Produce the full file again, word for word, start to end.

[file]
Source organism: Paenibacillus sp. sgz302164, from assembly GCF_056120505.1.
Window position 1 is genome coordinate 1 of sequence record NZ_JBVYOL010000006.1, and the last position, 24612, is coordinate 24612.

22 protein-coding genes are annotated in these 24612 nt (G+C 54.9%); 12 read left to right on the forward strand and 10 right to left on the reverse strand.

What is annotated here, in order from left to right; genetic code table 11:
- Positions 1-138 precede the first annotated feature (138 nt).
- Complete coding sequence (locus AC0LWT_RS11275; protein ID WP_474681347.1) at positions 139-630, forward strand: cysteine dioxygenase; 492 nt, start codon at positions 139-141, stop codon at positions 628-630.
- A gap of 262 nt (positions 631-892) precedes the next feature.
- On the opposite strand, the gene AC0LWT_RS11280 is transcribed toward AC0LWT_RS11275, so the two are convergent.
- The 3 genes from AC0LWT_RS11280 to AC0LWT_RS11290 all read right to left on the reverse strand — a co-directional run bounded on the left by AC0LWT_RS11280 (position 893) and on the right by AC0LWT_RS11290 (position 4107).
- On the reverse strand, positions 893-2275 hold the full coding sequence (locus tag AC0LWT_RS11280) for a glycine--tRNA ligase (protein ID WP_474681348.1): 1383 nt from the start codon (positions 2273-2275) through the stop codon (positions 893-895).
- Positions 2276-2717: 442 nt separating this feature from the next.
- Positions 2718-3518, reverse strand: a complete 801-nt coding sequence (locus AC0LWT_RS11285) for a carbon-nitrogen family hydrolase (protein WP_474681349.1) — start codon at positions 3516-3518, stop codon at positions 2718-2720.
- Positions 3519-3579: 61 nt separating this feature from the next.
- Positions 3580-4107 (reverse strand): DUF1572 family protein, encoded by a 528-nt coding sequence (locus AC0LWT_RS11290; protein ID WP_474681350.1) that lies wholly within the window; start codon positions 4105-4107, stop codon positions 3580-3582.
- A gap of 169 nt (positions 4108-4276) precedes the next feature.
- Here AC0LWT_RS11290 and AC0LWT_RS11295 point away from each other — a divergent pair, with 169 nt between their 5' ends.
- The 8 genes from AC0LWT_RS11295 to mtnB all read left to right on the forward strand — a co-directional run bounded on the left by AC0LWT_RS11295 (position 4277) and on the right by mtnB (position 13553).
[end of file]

Source organism: Paenibacillus sp. sgz302164, from assembly GCF_056120505.1.
Window position 1 is genome coordinate 1 of sequence record NZ_JBVYOL010000006.1, and the last position, 24612, is coordinate 24612.

22 protein-coding genes are annotated in these 24612 nt (G+C 54.9%); 12 read left to right on the forward strand and 10 right to left on the reverse strand.

What is annotated here, in order from left to right; genetic code table 11:
- Positions 1-138 precede the first annotated feature (138 nt).
- Complete coding sequence (locus AC0LWT_RS11275; protein ID WP_474681347.1) at positions 139-630, forward strand: cysteine dioxygenase; 492 nt, start codon at positions 139-141, stop codon at positions 628-630.
- A gap of 262 nt (positions 631-892) precedes the next feature.
- On the opposite strand, the gene AC0LWT_RS11280 is transcribed toward AC0LWT_RS11275, so the two are convergent.
- The 3 genes from AC0LWT_RS11280 to AC0LWT_RS11290 all read right to left on the reverse strand — a co-directional run bounded on the left by AC0LWT_RS11280 (position 893) and on the right by AC0LWT_RS11290 (position 4107).
- On the reverse strand, positions 893-2275 hold the full coding sequence (locus tag AC0LWT_RS11280) for a glycine--tRNA ligase (protein ID WP_474681348.1): 1383 nt from the start codon (positions 2273-2275) through the stop codon (positions 893-895).
- Positions 2276-2717: 442 nt separating this feature from the next.
- Positions 2718-3518, reverse strand: a complete 801-nt coding sequence (locus AC0LWT_RS11285) for a carbon-nitrogen family hydrolase (protein WP_474681349.1) — start codon at positions 3516-3518, stop codon at positions 2718-2720.
- Positions 3519-3579: 61 nt separating this feature from the next.
- Positions 3580-4107 (reverse strand): DUF1572 family protein, encoded by a 528-nt coding sequence (locus AC0LWT_RS11290; protein ID WP_474681350.1) that lies wholly within the window; start codon positions 4105-4107, stop codon positions 3580-3582.
- A gap of 169 nt (positions 4108-4276) precedes the next feature.
- Here AC0LWT_RS11290 and AC0LWT_RS11295 point away from each other — a divergent pair, with 169 nt between their 5' ends.
- The 8 genes from AC0LWT_RS11295 to mtnB all read left to right on the forward strand — a co-directional run bounded on the left by AC0LWT_RS11295 (position 4277) and on the right by mtnB (position 13553).